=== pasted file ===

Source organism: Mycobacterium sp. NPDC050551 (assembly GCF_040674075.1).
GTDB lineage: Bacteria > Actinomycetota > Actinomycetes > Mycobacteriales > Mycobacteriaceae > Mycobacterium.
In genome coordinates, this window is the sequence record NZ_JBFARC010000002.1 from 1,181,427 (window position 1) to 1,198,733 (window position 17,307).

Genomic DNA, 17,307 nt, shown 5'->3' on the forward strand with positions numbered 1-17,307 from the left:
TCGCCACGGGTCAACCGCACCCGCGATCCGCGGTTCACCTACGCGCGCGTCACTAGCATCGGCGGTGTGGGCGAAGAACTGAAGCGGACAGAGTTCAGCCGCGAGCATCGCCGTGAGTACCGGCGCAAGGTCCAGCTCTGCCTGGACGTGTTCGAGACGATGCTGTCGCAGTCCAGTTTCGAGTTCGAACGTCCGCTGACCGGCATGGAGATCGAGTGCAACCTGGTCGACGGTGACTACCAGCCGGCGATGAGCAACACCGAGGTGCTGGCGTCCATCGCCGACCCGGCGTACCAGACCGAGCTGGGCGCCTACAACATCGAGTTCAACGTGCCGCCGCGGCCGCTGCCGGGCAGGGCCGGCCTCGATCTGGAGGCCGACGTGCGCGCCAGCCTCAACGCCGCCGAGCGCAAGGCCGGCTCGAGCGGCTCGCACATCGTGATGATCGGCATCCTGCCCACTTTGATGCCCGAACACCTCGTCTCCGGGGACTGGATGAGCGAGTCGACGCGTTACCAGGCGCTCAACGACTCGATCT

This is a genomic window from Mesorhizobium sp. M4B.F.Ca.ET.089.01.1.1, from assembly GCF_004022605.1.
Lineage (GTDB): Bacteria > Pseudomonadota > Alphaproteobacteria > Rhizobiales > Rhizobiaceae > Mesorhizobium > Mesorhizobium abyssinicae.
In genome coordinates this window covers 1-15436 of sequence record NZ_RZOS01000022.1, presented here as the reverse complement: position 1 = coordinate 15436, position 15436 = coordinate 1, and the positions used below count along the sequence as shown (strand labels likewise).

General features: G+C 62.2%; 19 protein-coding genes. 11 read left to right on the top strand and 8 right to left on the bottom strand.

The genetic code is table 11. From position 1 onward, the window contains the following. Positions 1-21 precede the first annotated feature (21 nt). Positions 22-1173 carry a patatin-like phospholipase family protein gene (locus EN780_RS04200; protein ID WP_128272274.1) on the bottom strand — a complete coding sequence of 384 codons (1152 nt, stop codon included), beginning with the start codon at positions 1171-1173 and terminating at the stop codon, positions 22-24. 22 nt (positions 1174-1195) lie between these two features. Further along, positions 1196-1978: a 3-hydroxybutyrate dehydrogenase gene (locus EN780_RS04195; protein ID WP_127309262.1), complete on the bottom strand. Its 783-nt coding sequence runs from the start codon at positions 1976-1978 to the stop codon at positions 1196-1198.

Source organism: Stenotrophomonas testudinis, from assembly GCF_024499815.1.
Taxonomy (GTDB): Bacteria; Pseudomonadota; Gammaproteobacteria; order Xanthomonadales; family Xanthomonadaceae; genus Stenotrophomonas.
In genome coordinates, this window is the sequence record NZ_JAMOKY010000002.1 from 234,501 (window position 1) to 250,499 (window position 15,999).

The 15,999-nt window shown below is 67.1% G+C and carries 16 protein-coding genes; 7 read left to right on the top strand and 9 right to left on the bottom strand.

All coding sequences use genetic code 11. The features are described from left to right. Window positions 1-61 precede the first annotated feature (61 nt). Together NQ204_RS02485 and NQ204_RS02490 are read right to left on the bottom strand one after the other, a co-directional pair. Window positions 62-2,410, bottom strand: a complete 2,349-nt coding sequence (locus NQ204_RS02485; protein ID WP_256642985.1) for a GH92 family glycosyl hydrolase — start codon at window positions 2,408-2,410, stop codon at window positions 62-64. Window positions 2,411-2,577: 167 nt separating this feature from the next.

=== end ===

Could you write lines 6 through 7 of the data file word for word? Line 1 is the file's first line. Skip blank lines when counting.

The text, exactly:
This is a genomic window from Mesorhizobium sp. M4B.F.Ca.ET.089.01.1.1, from assembly GCF_004022605.1.
Lineage (GTDB): Bacteria > Pseudomonadota > Alphaproteobacteria > Rhizobiales > Rhizobiaceae > Mesorhizobium > Mesorhizobium abyssinicae.